Even though I’ve been the faithful male shopping companion to many a female friend’s shoe-shopping sprees, I’ve never been on the receiving end of those high-heel buying excursions. This past weekend, with a female friend in tow, I headed out to shop for a pair of women’s heels for UMKC’s Walk a Mile in Her Shoes violence prevention event. Upon first entering the shoe store I was approached by a helpful saleswoman who asked me what type of shoe I was looking for. It wouldn’t be right not to tell you that I temporarily stumbled and retreated toward the back of the store. Did I fail my first challenge already? I camped out in the youth shoe section and, surrounded by superheroes and cartoon characters beaming at me from the shoes on the shelves, I tried on my stash of high heels my friend selected for me. The first thing I noticed when I slipped into the heels was the sheer distance I was from the ground suddenly. I tried to take a step and nearly fell over. Then I started to notice the painful pinch of my toes, which didn’t go away no matter what shoe style or size I tried. I looked longingly at my friend’s sensible shoes and asked: Why do women wear these slinky nightmares? Is this what women have to go through every day?! The experience definitely made me more aware of what women go through to fit society’s beauty standards.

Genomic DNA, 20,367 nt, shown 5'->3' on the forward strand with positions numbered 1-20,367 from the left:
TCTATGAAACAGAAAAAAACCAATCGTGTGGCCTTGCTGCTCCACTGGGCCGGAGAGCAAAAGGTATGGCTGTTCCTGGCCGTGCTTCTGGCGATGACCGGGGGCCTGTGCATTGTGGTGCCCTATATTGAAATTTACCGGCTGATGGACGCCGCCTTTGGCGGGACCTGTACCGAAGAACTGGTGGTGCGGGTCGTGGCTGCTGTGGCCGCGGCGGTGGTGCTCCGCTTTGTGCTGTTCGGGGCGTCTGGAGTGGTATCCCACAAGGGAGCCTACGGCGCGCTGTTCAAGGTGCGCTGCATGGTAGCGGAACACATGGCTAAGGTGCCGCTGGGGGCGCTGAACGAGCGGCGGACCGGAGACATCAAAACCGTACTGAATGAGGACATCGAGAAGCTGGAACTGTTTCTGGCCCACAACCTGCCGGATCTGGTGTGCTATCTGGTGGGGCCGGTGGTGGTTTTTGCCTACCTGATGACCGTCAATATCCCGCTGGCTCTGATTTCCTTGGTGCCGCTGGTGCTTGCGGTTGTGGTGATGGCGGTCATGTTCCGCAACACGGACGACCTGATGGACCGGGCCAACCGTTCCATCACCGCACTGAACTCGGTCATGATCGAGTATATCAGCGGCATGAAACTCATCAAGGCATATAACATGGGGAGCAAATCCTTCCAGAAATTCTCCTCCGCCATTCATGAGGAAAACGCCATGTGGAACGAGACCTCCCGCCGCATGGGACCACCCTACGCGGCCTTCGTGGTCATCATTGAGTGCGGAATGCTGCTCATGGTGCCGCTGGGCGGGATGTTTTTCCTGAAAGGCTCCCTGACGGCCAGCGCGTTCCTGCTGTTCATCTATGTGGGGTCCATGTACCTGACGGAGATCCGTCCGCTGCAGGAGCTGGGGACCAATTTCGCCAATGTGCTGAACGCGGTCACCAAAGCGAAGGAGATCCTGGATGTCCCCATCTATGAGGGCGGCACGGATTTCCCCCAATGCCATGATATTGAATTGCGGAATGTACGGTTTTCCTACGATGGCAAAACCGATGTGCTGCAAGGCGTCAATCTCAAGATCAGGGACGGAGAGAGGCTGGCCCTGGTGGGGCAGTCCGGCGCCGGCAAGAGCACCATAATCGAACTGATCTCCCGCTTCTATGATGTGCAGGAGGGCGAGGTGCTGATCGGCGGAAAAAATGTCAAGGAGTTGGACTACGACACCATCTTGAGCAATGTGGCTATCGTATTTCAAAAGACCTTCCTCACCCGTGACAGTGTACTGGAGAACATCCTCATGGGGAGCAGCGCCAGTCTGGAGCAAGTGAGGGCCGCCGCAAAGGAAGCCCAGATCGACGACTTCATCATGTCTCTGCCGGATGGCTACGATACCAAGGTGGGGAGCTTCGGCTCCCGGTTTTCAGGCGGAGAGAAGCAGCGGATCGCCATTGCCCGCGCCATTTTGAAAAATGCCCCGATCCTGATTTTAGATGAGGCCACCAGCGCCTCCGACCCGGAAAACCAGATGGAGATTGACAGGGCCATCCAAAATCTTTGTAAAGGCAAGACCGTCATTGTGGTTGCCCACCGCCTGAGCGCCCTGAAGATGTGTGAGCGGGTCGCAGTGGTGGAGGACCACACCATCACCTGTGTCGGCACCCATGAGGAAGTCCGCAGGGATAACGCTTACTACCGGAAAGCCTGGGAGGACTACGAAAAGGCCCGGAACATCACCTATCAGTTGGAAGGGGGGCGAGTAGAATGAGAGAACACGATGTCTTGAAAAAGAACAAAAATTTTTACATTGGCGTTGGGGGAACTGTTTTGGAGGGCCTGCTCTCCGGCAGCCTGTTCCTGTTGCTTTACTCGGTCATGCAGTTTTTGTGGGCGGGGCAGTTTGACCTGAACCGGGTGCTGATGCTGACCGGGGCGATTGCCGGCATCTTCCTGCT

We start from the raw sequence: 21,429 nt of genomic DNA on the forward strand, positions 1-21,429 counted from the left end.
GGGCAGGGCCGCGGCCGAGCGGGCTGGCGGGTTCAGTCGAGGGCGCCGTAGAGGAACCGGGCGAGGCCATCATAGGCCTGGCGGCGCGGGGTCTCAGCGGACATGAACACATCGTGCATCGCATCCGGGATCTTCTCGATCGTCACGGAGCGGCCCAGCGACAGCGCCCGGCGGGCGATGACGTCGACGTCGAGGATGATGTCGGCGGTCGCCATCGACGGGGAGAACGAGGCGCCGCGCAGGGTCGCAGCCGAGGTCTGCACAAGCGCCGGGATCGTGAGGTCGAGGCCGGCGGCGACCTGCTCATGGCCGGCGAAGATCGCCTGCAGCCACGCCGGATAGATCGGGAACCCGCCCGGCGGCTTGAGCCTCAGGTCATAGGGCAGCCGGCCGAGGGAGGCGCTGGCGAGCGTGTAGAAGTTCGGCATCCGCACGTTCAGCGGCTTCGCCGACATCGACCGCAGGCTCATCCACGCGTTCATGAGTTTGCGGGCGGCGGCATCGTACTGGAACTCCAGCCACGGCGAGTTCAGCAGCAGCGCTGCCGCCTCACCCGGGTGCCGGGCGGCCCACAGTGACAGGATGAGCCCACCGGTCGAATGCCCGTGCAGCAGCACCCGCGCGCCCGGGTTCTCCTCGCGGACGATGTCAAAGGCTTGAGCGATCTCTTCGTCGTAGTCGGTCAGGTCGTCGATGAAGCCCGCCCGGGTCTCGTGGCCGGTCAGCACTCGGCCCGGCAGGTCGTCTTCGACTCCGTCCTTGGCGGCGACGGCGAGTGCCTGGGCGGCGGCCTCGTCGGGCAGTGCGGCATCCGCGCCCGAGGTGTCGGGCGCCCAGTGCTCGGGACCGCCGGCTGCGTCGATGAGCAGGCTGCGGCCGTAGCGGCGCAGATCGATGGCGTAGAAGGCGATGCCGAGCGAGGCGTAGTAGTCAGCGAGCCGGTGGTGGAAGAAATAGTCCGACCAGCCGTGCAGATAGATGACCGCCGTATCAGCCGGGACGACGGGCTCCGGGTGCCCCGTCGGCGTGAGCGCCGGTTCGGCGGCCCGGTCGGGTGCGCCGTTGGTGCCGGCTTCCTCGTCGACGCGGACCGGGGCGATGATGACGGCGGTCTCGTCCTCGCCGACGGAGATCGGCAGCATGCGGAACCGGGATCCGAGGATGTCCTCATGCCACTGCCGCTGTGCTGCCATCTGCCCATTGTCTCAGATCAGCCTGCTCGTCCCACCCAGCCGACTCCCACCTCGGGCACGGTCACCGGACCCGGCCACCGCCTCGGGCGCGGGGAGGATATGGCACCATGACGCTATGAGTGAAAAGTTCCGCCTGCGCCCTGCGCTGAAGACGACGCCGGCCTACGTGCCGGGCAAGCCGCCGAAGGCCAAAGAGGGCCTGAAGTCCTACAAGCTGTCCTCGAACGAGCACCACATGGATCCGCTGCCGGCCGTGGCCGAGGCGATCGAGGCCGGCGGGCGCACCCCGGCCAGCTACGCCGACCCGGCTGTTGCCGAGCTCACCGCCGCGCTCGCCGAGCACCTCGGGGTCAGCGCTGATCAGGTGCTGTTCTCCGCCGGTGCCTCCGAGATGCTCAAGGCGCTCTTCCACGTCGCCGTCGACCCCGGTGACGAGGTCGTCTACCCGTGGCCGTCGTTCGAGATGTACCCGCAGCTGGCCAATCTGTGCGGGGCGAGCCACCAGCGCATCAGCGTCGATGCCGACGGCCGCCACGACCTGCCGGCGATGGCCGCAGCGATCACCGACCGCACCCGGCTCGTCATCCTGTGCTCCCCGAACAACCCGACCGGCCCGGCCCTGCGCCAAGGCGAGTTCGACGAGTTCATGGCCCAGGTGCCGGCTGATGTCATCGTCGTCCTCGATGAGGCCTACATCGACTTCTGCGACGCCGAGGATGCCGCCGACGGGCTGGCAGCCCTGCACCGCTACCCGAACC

Arriving at the University Playhouse Tuesday, I felt pride at the sea of turquoise shirts worn by the walkers. Some men proudly wore their heels and others were timid in putting them on. During the walk we held up anti-violence protesting signs and chanted “Silence Is Not Consent” to the rhythm of heavily clicking heels. Spectators and volunteers along the march route offered support and encouragement. There wasn’t one complaint heard from any of the marching men, just friendly warnings to watch for holes and cracks on the sidewalk that could cause someone to fall. I’ve never had to worry about that in my Converse.
I was worn out by the time I got to the finish line. But in addition to my sore feet, I felt a sense of brotherhood– a merging of men from all walks of life gathering together to raise awareness of sexual violence one mile at a time. To top off the evening, I won the “Shoe-In” award this year. I will most definitely be back next year to defend my title. Every high-heeled woman should be greeted by a crowd of cheering fans whenever she walks a mile in those shoes.
Fast Tube by Casper